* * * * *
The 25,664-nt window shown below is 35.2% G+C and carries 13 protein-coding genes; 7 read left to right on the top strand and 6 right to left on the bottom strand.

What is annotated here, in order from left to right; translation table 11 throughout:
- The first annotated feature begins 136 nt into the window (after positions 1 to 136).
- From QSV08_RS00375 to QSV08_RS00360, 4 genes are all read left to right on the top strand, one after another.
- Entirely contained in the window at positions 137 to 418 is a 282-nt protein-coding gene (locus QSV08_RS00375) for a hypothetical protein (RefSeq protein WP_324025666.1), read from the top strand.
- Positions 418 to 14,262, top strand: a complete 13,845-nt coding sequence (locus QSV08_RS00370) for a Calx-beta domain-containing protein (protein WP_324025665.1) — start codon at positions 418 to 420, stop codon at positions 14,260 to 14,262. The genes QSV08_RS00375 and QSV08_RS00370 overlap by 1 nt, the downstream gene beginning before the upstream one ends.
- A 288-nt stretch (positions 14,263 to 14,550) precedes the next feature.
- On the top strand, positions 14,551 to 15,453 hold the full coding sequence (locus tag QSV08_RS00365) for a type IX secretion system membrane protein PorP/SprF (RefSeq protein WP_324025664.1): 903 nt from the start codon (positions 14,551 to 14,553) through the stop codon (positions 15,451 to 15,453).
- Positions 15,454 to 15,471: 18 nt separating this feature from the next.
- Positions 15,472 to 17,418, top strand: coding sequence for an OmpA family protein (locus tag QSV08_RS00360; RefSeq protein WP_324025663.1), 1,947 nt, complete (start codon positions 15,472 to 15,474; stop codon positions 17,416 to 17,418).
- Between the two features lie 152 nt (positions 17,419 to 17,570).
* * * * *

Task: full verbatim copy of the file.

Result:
The 25,664-nt window shown below is 35.2% G+C and carries 13 protein-coding genes; 7 read left to right on the top strand and 6 right to left on the bottom strand.

What is annotated here, in order from left to right; translation table 11 throughout:
- The first annotated feature begins 136 nt into the window (after positions 1 to 136).
- From QSV08_RS00375 to QSV08_RS00360, 4 genes are all read left to right on the top strand, one after another.
- Entirely contained in the window at positions 137 to 418 is a 282-nt protein-coding gene (locus QSV08_RS00375) for a hypothetical protein (RefSeq protein WP_324025666.1), read from the top strand.
- Positions 418 to 14,262, top strand: a complete 13,845-nt coding sequence (locus QSV08_RS00370) for a Calx-beta domain-containing protein (protein WP_324025665.1) — start codon at positions 418 to 420, stop codon at positions 14,260 to 14,262. The genes QSV08_RS00375 and QSV08_RS00370 overlap by 1 nt, the downstream gene beginning before the upstream one ends.
- A 288-nt stretch (positions 14,263 to 14,550) precedes the next feature.
- On the top strand, positions 14,551 to 15,453 hold the full coding sequence (locus tag QSV08_RS00365) for a type IX secretion system membrane protein PorP/SprF (RefSeq protein WP_324025664.1): 903 nt from the start codon (positions 14,551 to 14,553) through the stop codon (positions 15,451 to 15,453).
- Positions 15,454 to 15,471: 18 nt separating this feature from the next.
- Positions 15,472 to 17,418, top strand: coding sequence for an OmpA family protein (locus tag QSV08_RS00360; RefSeq protein WP_324025663.1), 1,947 nt, complete (start codon positions 15,472 to 15,474; stop codon positions 17,416 to 17,418).
- Between the two features lie 152 nt (positions 17,419 to 17,570).